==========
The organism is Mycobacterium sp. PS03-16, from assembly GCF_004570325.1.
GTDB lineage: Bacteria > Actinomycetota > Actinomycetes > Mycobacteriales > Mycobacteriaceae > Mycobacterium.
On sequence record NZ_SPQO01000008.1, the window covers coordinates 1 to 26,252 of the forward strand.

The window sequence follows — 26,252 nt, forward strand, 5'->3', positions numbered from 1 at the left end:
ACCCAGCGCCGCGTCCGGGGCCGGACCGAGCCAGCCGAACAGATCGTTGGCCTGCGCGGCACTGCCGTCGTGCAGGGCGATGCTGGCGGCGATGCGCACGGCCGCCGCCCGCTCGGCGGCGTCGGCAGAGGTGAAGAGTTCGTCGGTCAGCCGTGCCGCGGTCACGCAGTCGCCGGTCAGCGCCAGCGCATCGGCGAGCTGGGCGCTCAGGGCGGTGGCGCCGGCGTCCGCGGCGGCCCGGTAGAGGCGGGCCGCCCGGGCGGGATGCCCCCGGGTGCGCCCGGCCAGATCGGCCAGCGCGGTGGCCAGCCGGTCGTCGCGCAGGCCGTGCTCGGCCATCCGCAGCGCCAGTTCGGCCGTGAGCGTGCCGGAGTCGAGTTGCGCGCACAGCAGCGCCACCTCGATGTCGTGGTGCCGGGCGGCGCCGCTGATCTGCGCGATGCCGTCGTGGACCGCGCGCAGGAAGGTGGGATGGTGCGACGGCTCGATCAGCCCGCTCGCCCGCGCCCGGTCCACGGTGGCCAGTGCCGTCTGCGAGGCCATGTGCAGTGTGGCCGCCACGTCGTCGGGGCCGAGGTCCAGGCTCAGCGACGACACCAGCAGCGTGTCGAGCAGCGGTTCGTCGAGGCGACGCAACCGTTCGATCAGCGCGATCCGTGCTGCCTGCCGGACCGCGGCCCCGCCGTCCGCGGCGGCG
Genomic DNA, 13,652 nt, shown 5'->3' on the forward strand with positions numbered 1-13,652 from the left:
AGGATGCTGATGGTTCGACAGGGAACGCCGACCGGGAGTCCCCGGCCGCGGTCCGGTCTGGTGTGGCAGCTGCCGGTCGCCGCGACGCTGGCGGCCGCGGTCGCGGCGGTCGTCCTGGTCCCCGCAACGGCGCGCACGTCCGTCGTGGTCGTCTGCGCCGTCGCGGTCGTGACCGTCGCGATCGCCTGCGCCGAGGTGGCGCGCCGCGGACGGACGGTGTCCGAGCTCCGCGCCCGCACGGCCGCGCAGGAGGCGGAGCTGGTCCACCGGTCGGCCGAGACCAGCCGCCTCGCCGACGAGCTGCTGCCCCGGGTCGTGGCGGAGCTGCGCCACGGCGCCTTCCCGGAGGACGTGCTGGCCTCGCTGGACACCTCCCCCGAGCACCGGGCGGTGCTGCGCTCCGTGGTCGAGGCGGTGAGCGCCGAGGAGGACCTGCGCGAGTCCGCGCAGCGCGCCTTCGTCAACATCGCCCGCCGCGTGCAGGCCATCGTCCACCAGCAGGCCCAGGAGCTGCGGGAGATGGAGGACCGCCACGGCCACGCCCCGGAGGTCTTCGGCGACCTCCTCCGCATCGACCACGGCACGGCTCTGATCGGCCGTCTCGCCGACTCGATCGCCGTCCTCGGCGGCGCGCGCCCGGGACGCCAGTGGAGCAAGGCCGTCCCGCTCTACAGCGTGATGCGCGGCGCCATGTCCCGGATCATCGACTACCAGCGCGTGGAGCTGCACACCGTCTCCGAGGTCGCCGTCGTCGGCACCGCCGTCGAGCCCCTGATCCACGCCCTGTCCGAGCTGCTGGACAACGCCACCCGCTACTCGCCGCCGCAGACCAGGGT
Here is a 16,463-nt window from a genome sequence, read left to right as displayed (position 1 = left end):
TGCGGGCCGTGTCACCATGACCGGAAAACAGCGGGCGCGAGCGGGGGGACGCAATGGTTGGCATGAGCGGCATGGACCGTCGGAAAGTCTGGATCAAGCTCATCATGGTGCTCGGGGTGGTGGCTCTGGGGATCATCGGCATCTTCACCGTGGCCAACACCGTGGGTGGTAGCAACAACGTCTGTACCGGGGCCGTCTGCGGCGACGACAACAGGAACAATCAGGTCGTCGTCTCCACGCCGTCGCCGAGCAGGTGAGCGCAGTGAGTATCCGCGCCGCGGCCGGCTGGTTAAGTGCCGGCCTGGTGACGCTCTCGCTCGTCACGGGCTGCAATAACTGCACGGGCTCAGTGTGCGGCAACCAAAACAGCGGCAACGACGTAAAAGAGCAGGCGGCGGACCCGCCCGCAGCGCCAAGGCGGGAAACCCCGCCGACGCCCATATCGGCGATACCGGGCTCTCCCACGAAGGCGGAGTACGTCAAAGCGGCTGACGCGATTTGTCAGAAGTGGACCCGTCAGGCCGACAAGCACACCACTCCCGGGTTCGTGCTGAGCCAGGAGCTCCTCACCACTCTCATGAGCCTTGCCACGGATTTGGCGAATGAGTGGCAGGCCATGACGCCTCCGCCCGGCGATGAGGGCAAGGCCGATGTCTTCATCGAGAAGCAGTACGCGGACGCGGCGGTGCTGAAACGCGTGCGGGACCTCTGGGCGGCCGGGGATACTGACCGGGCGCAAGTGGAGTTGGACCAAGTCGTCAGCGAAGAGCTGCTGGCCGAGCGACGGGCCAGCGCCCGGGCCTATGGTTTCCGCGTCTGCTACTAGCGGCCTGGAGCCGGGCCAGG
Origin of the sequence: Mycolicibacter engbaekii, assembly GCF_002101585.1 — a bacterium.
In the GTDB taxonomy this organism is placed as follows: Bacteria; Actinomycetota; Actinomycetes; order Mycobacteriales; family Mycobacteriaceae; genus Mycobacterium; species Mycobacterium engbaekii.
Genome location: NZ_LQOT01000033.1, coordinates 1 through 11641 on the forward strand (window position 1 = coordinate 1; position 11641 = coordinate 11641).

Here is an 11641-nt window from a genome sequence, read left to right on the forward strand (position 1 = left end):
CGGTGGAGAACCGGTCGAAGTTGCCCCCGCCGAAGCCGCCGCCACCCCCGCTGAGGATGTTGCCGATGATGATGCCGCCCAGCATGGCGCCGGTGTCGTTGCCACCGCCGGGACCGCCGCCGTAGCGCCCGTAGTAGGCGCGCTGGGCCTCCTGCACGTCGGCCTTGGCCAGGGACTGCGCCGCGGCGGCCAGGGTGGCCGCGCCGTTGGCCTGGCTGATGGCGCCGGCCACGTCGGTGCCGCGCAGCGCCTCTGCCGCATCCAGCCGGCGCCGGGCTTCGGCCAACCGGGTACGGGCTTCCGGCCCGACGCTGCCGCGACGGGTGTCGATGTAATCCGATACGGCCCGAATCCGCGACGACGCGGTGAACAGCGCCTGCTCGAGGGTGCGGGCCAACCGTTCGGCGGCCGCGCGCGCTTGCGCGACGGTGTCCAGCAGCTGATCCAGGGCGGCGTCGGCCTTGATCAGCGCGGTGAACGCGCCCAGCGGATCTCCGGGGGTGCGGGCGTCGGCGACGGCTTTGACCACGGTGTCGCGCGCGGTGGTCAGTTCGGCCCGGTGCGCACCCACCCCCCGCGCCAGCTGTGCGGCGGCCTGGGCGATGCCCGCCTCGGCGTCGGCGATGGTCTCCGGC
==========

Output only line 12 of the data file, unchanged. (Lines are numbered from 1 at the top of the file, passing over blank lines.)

Genome location: NZ_LQOT01000033.1, coordinates 1 through 11641 on the forward strand (window position 1 = coordinate 1; position 11641 = coordinate 11641).